Other groups, such as hydroxyl groups or isocyanate groups can also be converted to carbamate groups to form a compound (A')(1). However, if such groups were to be present on the compound (A')(1) and then converted to carbamate after the ring-opening reaction with the lactone, they would have to be blocked so that they would not react with the lactone or with the active hydrogen groups involved in the lactone ring-opening reaction. When blocking these groups is not feasible, the conversion to carbamate or urea would have to be completed prior to the lactone ring-opening reaction. Hydroxyl groups can be converted to carbamate groups by reaction with a monoisocyanate (e.g., methyl isocyanate) to form a secondary carbamate group or with cyanic acid (which may be formed in situ by thermal decomposition of urea) to form a primary carbamate group (i.e., unsubstituted carbamates). This reaction preferably occurs in the presence of a catalyst as is known in the art. A hydroxyl group can also be reacted with phosgene and then ammonia to form a compound having primary carbamate group(s), or by reaction of a hydroxyl with phosgene and then a primary amine to form a compound having secondary carbamate groups. Another approach is to react an isocyanate with a compound such as hydroxyalkyl carbamate to form a carbamate-capped isocyanate derivative. For example, one isocyanate group on toluene diisocyanate can be reacted with hydroxypropyl carbamate, followed by reaction of the other isocyanate group with an excess of polyol to form a hydroxy carbamate. Finally, carbamates can be prepared by a transesterification approach where hydroxyl group reacted with an alkyl carbamate (e.g., methyl carbamate, ethyl carbamate, butyl carbamate) to form a primary carbamate group-containing compound. This reaction is performed under heat, preferably in the presence of a catalyst such as an organometallic catalyst (e.g., dibutyltin dilaurate). Other techniques for preparing carbamates are also known in the art and are described, for example, in P. Adams & F. Baron, "Esters of Carbamic Acid", Chemical Review, v. 65, 1965.

Groups such as oxazolidone can also be converted to urea after the ring-opening reaction with the lactone. For example, hydroxyethyl oxazolidone can be used to initiate the ring-opening reaction with the lactone, followed by reaction of ammonia or a primary amine with the oxazolidone to generate the urea functional group.

Other groups, such as amino groups or isocyanate groups can also be converted to urea groups to form a compound (A')(1). However, if such groups were to be present on the compound (A')(1) and then converted to urea after the ring-opening reaction with the lactone, they would have to be blocked so that they would not react with the lactone or with the active hydrogen groups involved in the lactone ring-opening reaction. When blocking these groups is not feasible, the conversion to carbamate or urea would have to be completed prior to the lactone ring-opening reaction. Amino groups can be converted to urea groups by reaction with a monoisocyanate (e.g., methyl isocyanate) to form a secondary urea group or with cyanic acid (which may be formed in situ by thermal decomposition of urea) to form a primary urea group. This reaction preferably occurs in the presence of a catalyst as is known in the art. An amino group can also be reacted with phosgene and then ammonia to form a compound having primary urea group(s), or by reaction of an amino group with phosgene and then a primary amine to form a compound having secondary urea groups. Another approach is to react an isocyanate with a hydroxy urea compound to form a urea-capped isocyanate derivative. For example, one isocyanate group on toluene diisocyanate can be reacted with hydroxyethyl ethylene urea, followed by reaction of the other isocyanate group with an excess of polyol to form a hydroxy carbamate.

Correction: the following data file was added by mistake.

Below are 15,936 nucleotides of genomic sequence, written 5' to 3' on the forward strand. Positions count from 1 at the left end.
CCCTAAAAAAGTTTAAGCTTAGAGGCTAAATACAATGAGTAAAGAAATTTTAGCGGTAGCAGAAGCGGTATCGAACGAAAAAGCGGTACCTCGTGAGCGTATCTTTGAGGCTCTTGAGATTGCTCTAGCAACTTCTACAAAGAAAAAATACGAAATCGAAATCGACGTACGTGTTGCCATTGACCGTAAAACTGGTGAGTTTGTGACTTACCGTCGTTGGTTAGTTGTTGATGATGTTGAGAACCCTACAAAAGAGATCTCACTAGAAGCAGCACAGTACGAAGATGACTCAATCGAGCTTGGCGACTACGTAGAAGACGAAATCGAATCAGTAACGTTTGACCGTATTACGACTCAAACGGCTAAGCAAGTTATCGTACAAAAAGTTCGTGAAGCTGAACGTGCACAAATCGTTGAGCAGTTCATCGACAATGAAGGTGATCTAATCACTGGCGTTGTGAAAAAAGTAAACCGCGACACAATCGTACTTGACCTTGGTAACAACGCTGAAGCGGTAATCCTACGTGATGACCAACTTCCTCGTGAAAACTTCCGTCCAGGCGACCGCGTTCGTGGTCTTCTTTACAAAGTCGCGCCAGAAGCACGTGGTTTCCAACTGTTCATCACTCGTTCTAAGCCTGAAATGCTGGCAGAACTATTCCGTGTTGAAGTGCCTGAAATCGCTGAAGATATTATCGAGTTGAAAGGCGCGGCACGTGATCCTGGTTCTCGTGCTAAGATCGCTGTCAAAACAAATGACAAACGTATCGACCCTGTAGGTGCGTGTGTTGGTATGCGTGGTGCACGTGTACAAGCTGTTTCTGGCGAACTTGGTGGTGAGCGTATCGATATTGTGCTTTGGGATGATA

One preferred class of compounds having an active hydrogen group and a group that can be converted to carbamate is the hydroxyalkyl cyclic carbonates. Hydroxyalkyl cyclic carbonates can be prepared by a number of approaches. Certain hydroxyalkyl cyclic carbonates like 3-hydroxypropyl carbonate (i.e., glycerine carbonate) are commercially available. Cyclic carbonate compounds can be synthesized by any of several different approaches. One approach involves reacting an epoxy group-containing compound with CO2, under conditions and with catalysts as described hereinabove. Epoxides can also be reacted with β-butyrolactone in the presence of such catalysts. In another approach, a glycol like glycerine is reacted at temperatures of at least 80° C. with diethyl carbonate in the presence of a catalyst (e.g., potassium carbonate) to form a hydroxyalkyl carbonate. Alternatively, a functional compound containing a ketal of a 1,2-diol having the structure: ##STR3## can be ring-opened with water, preferably with a trace amount of acid, to form a 1,2-glycol, which is then further reacted with diethyl carbonate to form the cyclic carbonate.